Since opening its new building, utility costs at the library have decreased. Insurance costs have increased a bit, Turpin said, because the library's building is worth more now. And the cost of office materials, cleaning and equipment has increased.

"We're still financially healthy," she said.

Most of the library's funding comes from a local tax. The library also receives some state and federal funding, but state funding has consistently decreased over the years.

And to make sure residents benefit from their tax dollars, Turpin said, plans are always in the works for more programs - which are all free and open to the public.

Since yoga classes have proven so popular, Turpin said, more fitness classes will be offered in the fall. And a Check Out Taylor County program is in the works to help residents learn about what their community has to offer.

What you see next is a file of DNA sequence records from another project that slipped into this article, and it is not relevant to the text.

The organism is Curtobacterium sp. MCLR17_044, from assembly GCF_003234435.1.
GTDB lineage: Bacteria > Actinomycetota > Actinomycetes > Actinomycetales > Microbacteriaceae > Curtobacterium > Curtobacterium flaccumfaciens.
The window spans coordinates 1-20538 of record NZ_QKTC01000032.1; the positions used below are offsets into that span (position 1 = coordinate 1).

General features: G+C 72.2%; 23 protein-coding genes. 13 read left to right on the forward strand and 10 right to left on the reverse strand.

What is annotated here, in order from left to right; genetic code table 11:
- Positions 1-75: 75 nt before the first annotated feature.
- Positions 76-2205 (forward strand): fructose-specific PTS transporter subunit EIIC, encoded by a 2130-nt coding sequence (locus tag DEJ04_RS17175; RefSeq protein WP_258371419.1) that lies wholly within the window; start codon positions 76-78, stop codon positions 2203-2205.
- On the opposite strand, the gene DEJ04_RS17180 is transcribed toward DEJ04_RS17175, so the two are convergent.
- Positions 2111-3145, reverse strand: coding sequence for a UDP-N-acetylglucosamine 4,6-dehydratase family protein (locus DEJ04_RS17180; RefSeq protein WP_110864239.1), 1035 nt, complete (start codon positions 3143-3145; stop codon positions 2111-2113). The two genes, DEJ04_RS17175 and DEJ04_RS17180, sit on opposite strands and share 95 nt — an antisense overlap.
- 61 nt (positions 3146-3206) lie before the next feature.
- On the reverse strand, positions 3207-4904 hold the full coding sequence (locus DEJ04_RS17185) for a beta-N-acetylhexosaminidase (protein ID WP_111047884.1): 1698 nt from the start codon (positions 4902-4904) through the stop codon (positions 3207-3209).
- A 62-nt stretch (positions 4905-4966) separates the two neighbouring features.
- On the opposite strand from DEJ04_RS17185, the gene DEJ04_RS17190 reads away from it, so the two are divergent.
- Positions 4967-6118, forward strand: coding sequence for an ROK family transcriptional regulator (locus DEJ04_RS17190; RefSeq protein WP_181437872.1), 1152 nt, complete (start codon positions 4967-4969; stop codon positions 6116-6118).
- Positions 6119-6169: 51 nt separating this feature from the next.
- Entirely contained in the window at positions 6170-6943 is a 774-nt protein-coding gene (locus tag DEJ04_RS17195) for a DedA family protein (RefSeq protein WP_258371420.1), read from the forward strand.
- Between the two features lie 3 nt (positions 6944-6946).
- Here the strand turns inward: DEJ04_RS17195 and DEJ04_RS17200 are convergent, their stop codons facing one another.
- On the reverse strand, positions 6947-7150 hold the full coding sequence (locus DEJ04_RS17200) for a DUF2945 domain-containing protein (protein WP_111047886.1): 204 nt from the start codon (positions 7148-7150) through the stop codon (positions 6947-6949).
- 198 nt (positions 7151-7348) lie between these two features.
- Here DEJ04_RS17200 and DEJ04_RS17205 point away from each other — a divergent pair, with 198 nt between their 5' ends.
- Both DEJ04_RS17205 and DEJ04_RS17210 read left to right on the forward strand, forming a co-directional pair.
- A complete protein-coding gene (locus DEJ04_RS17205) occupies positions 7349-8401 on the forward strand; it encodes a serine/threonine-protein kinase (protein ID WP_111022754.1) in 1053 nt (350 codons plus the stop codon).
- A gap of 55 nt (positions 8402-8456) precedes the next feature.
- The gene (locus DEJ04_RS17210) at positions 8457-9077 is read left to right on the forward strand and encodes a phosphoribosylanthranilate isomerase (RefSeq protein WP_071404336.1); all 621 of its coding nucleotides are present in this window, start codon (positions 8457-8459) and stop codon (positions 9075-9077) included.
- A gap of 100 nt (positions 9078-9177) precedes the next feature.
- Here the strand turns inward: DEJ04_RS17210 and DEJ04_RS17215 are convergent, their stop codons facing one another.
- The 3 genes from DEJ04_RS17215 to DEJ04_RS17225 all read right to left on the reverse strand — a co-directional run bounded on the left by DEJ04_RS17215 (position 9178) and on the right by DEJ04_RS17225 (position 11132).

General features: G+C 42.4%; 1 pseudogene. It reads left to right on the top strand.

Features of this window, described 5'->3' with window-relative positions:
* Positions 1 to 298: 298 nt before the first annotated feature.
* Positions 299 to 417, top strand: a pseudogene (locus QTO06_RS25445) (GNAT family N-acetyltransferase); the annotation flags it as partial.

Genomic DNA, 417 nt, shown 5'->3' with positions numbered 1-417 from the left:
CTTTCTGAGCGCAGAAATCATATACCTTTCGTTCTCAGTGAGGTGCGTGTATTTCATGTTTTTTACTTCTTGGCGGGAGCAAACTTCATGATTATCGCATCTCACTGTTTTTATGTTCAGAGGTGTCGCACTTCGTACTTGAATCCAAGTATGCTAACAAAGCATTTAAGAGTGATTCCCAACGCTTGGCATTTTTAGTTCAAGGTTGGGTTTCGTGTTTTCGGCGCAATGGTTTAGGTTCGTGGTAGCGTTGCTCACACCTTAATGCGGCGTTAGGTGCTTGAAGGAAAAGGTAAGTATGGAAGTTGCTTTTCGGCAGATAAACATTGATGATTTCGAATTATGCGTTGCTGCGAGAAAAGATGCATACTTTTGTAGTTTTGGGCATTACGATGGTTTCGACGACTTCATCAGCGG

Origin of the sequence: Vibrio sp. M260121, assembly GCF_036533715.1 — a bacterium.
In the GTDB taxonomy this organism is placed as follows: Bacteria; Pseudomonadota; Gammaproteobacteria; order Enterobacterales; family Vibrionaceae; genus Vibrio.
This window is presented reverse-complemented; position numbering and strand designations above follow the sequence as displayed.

"We want to give them what they pay for," Turpin said. "We hope to have something for everyone in a very literal way."

Library staff members are in the process of planning this year's summer reading program. Last year's programs, the first summer reading events at the new library, attracted many more children than during previous years.

"We had a great time last summer," Turpin said. "We're expecting 1,000 kids."

For those who want to get involved with the library, a Friends of the Taylor County Public Library group has been formed. The group will have its first annual meeting in July.

"It's been an exciting year, though the next one will be even better," Turpin said. "We're working really hard. And it's so much fun."